Richmond council clears way for $325M VCU Health project
City to sell Public Safety Building for $3.5M
Richmond City Council approved the sale of the city’s Public Safety Building on Monday, clearing the way for a $325 million VCU Health System medical office tower and multi-use project downtown.
Council members unanimously approved the 3-acre property’s $3.5 million sale to Capital City Partners LLC, a collaboration between Michael Hallmark of Los Angeles-based Future Cities LLC and Susan Eastridge of Fairfax-based Concord Eastridge Inc. Hallmark and Eastridge were part of the failed Navy Hill project last year and made an unsolicited offer last May for the aging Public Safety Building on 10th Street near City Hall. In the plan, the building will be demolished.
The $325 million mixed-use development would include an office tower with space for VCU Health System administrators and physicians, Class A office space and ground-level retail space, as well as new facilities for The Doorways and Ronald McDonald House Charities, which both provide housing and support for families of hospital patients, and a child care center. The project also would include reconstruction of Clay Street between 9th and 10th streets. According to the mayor’s office, the project is estimated to generate $55.9 million in real estate tax revenue for the city’s general fund over the next 25 years.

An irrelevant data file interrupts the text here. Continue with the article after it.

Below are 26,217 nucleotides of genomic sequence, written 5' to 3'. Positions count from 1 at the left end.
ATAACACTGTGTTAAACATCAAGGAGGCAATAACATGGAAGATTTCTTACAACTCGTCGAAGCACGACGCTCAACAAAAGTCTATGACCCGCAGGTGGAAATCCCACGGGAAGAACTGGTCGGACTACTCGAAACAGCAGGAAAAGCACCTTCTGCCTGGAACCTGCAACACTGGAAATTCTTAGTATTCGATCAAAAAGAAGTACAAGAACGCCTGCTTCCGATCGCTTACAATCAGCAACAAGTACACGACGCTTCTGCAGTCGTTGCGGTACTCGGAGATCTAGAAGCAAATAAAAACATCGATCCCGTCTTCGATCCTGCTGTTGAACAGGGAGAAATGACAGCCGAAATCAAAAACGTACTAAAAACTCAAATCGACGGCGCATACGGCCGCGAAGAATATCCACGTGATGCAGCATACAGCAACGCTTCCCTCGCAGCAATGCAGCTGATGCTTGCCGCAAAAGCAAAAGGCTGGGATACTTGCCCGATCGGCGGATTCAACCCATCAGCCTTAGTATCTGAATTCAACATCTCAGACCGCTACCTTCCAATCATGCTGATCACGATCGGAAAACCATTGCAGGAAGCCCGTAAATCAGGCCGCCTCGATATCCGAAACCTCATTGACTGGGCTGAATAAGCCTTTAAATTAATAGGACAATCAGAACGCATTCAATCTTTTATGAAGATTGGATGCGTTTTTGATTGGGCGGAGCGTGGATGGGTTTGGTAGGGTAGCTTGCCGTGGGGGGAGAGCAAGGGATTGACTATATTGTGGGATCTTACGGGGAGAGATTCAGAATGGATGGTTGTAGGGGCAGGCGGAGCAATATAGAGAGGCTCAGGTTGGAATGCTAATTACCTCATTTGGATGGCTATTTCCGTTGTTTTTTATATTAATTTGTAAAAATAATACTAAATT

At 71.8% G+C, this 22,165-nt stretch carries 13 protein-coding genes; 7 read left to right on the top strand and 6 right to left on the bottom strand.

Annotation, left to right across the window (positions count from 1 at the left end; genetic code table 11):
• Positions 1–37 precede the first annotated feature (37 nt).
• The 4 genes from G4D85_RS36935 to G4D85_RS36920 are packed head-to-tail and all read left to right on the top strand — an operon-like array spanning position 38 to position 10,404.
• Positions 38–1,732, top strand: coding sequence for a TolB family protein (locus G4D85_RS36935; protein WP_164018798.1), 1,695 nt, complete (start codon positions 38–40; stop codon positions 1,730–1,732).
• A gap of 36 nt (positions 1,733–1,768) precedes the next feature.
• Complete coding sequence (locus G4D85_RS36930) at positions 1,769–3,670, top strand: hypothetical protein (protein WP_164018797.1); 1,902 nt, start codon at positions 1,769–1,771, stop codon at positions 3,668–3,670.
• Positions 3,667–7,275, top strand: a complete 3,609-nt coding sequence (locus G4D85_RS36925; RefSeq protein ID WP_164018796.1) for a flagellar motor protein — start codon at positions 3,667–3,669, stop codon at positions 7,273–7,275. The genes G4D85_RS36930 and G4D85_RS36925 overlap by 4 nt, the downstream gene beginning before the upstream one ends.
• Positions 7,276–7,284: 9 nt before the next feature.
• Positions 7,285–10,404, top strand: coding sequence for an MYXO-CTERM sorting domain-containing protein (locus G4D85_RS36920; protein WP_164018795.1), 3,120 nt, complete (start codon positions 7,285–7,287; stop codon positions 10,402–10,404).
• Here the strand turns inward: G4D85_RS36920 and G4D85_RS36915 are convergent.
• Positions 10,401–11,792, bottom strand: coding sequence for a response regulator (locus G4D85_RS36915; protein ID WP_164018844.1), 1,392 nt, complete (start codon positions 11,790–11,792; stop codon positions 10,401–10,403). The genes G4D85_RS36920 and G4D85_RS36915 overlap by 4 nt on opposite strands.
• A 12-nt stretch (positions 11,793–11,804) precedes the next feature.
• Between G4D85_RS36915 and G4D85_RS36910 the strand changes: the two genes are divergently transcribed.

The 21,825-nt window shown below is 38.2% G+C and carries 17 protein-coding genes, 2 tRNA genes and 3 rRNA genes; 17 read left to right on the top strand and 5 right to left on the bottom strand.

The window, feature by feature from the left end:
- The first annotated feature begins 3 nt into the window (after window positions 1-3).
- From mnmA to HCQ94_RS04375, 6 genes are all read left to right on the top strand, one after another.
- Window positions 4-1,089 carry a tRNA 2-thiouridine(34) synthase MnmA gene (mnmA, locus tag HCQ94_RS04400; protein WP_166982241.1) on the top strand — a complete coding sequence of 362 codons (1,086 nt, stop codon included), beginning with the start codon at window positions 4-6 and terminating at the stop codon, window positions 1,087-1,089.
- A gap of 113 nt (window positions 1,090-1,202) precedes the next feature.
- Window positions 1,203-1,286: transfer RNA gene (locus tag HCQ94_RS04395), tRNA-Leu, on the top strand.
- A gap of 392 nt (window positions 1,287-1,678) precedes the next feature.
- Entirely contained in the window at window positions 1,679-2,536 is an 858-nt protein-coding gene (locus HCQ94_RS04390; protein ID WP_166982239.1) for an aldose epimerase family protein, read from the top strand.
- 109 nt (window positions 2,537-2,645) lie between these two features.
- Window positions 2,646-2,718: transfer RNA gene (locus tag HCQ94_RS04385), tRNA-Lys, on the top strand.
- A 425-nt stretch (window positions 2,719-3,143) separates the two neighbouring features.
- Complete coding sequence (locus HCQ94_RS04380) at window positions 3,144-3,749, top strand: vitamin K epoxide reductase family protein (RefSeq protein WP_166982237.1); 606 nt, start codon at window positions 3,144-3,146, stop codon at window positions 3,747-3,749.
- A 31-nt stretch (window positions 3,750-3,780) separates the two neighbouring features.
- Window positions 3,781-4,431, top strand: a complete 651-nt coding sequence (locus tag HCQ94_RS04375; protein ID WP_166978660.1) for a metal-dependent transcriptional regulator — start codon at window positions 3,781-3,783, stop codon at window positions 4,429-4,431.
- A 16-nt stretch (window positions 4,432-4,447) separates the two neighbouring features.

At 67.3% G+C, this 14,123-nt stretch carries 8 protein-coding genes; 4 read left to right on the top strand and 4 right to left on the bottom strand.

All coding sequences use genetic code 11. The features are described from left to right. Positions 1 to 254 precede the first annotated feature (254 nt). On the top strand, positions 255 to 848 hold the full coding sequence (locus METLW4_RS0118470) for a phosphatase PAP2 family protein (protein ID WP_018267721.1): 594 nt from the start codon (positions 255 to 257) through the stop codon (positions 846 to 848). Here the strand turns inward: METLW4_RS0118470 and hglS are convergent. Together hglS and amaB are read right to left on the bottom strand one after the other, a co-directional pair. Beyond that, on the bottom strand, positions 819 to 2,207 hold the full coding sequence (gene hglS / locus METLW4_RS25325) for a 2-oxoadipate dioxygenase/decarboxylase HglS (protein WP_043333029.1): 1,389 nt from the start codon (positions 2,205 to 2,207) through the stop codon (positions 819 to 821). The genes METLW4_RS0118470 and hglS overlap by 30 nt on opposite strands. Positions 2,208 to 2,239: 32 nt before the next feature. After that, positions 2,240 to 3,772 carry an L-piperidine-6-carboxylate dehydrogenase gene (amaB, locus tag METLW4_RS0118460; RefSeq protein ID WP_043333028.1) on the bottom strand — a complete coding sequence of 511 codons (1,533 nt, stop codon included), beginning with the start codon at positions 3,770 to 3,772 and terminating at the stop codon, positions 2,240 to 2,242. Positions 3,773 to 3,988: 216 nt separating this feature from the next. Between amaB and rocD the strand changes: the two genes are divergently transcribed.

“VCU and VCU Health are strongly committed to the redevelopment of this area. The Public Safety Building project, along with the current construction of our new children’s inpatient hospital and Adult Outpatient Pavilion, will play a critical role in supporting a thriving urban center,” Michael Rao, president of VCU and VCU Health System, said in a statement.
“The sale and redevelopment of the Public Safety Building site is a critical first step to improving downtown,” Richmond Mayor Levar Stoney said in a statement. “My administration was glad to work with City Council and Capital City Partners LLC to create this great win for Richmond. The project will aid minority businesses, create child care slots for Richmond families, fund scholarships for graduates of Richmond Public Schools, and generate nearly $56 million in new revenue for the city’s General Fund over the first 25 years. We can, and we will, continue to grow Richmond by redeveloping underutilized city-owned property.”
The developers, who also are behind the proposed GreenCity project in Henrico County, have pledged to create a $500,000 fund to help offset costs of small businesses to lease office or retail space at the development, as well as funding organizations that support small businesses. The fund also would assist Richmond Public School graduates with scholarships.